Whenever we come across someone who seems to have things figured out at an early age we say they are “wise beyond their years.” Wise, not intelligent or educated. Wise. Because wisdom can’t be learned in a book but can only come through experience and time. Here is one definition of wisdom that tracks this notion:
Wisdom largely emerges from reflection on past experience. Wise people incorporate past observations and opinions into a more nuanced style of thinking—considering multiple perspectives rather than black and white options. Being open to new ways of thinking, essentially challenging status quo, can be a hallmark of wisdom and help cultivate it.
The status quo may, not may not, be ideal. Not simply going with the flow and committing to what matters is a measure or wisom. Choosing among priorities as Eric Falkenstein and choosing correctly is in part wisdom. He writes:
While there is nothing wrong with having wealth or wanting more, this should be of secondary importance, and wisdom is all about priorities. We should be encouraged to appreciate excellence in others to build excellence in ourselves. This takes faith, in that we have to believe our excellence in character, even if not reflected in the current status hierarchy, is appreciated by someone we admire, if not now, then in the future.
The only stable personal equilibrium is to choose to be yourself and pursue what you believe be excellence. This is not easy. In fact, it may be the most difficult thing possible. Today’s society does everything it can to get you to conform to its logic. Over at A VC, Jerry Colonna author of Reboot: Leadership and the Art of Growing Up wrote this:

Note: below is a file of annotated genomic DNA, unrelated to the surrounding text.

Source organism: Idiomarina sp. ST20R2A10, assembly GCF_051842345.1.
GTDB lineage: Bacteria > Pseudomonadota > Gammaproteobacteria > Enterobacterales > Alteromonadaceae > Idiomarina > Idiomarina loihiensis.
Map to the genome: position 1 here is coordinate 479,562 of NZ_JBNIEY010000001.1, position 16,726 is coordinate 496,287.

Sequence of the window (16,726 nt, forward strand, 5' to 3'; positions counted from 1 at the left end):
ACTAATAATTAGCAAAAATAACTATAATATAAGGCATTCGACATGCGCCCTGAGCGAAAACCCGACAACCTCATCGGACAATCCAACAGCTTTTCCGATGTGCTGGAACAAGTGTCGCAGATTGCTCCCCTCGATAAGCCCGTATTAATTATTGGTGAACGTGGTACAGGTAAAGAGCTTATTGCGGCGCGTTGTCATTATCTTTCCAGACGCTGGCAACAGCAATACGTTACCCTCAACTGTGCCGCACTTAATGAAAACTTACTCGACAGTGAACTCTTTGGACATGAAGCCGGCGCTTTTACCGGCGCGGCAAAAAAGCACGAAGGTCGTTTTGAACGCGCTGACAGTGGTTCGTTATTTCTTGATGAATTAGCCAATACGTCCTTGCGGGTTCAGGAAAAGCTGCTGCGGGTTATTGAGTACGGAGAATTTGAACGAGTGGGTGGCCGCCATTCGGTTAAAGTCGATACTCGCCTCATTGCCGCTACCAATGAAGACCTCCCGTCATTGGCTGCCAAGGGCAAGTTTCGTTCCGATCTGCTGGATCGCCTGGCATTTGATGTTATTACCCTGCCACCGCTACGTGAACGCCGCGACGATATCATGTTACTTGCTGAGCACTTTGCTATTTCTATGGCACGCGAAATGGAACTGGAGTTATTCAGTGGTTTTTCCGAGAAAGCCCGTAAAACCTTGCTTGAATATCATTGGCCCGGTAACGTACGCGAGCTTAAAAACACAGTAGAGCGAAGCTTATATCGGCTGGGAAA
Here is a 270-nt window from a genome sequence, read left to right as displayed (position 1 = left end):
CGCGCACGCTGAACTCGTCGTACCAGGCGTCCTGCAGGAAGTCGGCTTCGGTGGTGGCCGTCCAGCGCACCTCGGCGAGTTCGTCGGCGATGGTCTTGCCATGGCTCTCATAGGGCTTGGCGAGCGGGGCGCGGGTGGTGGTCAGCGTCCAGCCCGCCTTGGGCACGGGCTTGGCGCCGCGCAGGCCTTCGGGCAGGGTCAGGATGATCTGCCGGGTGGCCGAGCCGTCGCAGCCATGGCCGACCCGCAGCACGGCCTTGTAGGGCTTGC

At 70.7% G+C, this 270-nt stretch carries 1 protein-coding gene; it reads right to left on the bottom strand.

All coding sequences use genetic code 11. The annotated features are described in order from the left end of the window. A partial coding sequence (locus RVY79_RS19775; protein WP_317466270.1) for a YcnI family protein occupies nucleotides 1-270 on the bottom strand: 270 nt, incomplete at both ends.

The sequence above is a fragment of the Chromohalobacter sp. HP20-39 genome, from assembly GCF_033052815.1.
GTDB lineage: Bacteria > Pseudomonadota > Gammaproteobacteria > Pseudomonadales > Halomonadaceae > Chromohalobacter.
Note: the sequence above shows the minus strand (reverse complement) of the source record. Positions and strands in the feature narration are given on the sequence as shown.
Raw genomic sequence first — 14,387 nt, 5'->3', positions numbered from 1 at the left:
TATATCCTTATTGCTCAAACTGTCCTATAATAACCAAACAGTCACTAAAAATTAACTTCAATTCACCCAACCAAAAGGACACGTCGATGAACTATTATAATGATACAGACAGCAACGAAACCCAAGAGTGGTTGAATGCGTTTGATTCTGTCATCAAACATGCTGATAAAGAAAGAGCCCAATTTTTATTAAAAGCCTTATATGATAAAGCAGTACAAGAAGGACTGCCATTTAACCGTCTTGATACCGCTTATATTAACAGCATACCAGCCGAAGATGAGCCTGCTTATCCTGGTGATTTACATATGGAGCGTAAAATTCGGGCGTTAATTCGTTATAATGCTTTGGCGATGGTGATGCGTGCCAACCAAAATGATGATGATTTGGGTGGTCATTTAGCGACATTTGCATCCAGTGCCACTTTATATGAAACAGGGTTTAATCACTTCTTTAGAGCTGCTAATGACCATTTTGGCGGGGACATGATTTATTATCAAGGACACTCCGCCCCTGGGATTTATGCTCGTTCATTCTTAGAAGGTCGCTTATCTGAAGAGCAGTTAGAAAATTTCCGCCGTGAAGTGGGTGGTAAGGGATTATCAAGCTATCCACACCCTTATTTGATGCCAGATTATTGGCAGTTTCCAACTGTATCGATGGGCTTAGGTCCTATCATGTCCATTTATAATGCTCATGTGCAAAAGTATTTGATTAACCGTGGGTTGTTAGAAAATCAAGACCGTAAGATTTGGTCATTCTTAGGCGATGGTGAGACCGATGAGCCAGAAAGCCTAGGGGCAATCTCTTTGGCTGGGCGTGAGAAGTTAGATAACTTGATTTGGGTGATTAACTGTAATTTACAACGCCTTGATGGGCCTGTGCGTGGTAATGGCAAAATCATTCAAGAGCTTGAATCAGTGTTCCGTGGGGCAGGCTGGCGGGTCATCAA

Indeed, I think what Jesus taught was a simple truth: the only choice that doesn’t destroy you is to be the leader you were born to be. The alchemy of becoming your self is the ultimate act of leadership.
‘The alchemy of becoming yourself’ is a great way of describing something that has no set formula or recipe. It is unique to each one of us and our own journeys through life. This alchemy requires us to be vulnerable, which is challenging. It is something which society teaches us decidedly not to be. But Shane Parrish writing at Farnam Street talks about how vulnerability is a necessary part of being in relationships, broadly defined. He writes:
Being vulnerable starts with being honest with yourself. How can you get better if you can’t admit that you could be better? How are you going to be a better partner or friend if you can’t admit that sometimes you aren’t a great one? How will you learn from your mistakes if you don’t acknowledge making any?
Learning from mistakes is a necessary part of becoming wiser. The two go hand in hand. I think we instinctively understand that wisdom, and leadership, don’t come from those who seem to have it all figured out. Rather we seek out those people who understand that they don’t have it all figured out but are okay with that. Roger Ehrenberg writes:
Whether you are a founder or an investor, a parent or a child, a teacher or a student or simply a human trying to live their best life, applying energy to being intellectually and spiritually honest with others, and, by extension, yourself, brings us closer to true authenticity that can unlock feelings of understanding, empathy and peace.
Understanding, empathy and peace. All things we all seemingly crave. All things that come with authenticity, vulnerability and an openness to new ways of thinking.